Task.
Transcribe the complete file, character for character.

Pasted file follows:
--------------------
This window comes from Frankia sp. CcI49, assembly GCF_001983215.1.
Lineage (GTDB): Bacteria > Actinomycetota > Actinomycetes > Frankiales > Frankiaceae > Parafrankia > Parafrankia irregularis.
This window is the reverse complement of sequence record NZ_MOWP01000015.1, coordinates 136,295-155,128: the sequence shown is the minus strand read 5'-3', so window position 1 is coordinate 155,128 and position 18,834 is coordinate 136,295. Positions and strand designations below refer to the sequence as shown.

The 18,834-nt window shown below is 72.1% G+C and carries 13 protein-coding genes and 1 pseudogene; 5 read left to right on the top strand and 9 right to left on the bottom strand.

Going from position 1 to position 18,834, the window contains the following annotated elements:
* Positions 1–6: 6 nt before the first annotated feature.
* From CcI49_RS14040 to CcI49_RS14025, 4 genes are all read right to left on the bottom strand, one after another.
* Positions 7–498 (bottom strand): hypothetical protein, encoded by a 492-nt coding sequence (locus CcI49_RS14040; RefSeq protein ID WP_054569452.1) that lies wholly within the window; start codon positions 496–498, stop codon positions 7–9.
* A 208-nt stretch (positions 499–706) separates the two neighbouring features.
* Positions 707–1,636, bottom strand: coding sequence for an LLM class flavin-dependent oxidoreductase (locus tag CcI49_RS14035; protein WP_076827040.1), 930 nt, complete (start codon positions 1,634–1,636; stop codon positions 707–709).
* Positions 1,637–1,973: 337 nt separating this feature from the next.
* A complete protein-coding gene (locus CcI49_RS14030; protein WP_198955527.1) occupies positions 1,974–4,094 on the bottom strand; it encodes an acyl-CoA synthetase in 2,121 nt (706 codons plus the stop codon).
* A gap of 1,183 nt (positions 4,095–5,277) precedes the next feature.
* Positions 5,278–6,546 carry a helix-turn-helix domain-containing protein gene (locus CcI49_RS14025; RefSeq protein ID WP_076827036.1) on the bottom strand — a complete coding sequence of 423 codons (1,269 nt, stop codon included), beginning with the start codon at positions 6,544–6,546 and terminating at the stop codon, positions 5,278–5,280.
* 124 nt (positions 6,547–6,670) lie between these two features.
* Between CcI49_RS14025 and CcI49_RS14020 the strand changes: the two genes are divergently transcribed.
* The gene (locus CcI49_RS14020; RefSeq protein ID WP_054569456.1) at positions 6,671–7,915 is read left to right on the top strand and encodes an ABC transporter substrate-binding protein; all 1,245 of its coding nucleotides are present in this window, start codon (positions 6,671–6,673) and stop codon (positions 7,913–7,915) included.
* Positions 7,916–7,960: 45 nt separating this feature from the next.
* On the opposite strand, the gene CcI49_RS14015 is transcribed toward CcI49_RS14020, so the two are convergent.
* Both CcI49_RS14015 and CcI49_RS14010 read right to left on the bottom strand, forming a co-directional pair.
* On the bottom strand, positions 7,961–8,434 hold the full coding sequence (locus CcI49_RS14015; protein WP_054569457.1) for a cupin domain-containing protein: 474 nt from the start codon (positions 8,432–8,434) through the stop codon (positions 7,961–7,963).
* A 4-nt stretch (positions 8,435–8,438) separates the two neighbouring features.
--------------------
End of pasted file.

This window comes from Frankia sp. CcI49, assembly GCF_001983215.1.
Lineage (GTDB): Bacteria > Actinomycetota > Actinomycetes > Frankiales > Frankiaceae > Parafrankia > Parafrankia irregularis.
This window is the reverse complement of sequence record NZ_MOWP01000015.1, coordinates 136,295-155,128: the sequence shown is the minus strand read 5'-3', so window position 1 is coordinate 155,128 and position 18,834 is coordinate 136,295. Positions and strand designations below refer to the sequence as shown.

The 18,834-nt window shown below is 72.1% G+C and carries 13 protein-coding genes and 1 pseudogene; 5 read left to right on the top strand and 9 right to left on the bottom strand.

Going from position 1 to position 18,834, the window contains the following annotated elements:
* Positions 1–6: 6 nt before the first annotated feature.
* From CcI49_RS14040 to CcI49_RS14025, 4 genes are all read right to left on the bottom strand, one after another.
* Positions 7–498 (bottom strand): hypothetical protein, encoded by a 492-nt coding sequence (locus CcI49_RS14040; RefSeq protein ID WP_054569452.1) that lies wholly within the window; start codon positions 496–498, stop codon positions 7–9.
* A 208-nt stretch (positions 499–706) separates the two neighbouring features.
* Positions 707–1,636, bottom strand: coding sequence for an LLM class flavin-dependent oxidoreductase (locus tag CcI49_RS14035; protein WP_076827040.1), 930 nt, complete (start codon positions 1,634–1,636; stop codon positions 707–709).
* Positions 1,637–1,973: 337 nt separating this feature from the next.
* A complete protein-coding gene (locus CcI49_RS14030; protein WP_198955527.1) occupies positions 1,974–4,094 on the bottom strand; it encodes an acyl-CoA synthetase in 2,121 nt (706 codons plus the stop codon).
* A gap of 1,183 nt (positions 4,095–5,277) precedes the next feature.
* Positions 5,278–6,546 carry a helix-turn-helix domain-containing protein gene (locus CcI49_RS14025; RefSeq protein ID WP_076827036.1) on the bottom strand — a complete coding sequence of 423 codons (1,269 nt, stop codon included), beginning with the start codon at positions 6,544–6,546 and terminating at the stop codon, positions 5,278–5,280.
* 124 nt (positions 6,547–6,670) lie between these two features.
* Between CcI49_RS14025 and CcI49_RS14020 the strand changes: the two genes are divergently transcribed.
* The gene (locus CcI49_RS14020; RefSeq protein ID WP_054569456.1) at positions 6,671–7,915 is read left to right on the top strand and encodes an ABC transporter substrate-binding protein; all 1,245 of its coding nucleotides are present in this window, start codon (positions 6,671–6,673) and stop codon (positions 7,913–7,915) included.
* Positions 7,916–7,960: 45 nt separating this feature from the next.
* On the opposite strand, the gene CcI49_RS14015 is transcribed toward CcI49_RS14020, so the two are convergent.
* Both CcI49_RS14015 and CcI49_RS14010 read right to left on the bottom strand, forming a co-directional pair.
* On the bottom strand, positions 7,961–8,434 hold the full coding sequence (locus CcI49_RS14015; protein WP_054569457.1) for a cupin domain-containing protein: 474 nt from the start codon (positions 8,432–8,434) through the stop codon (positions 7,961–7,963).
* A 4-nt stretch (positions 8,435–8,438) separates the two neighbouring features.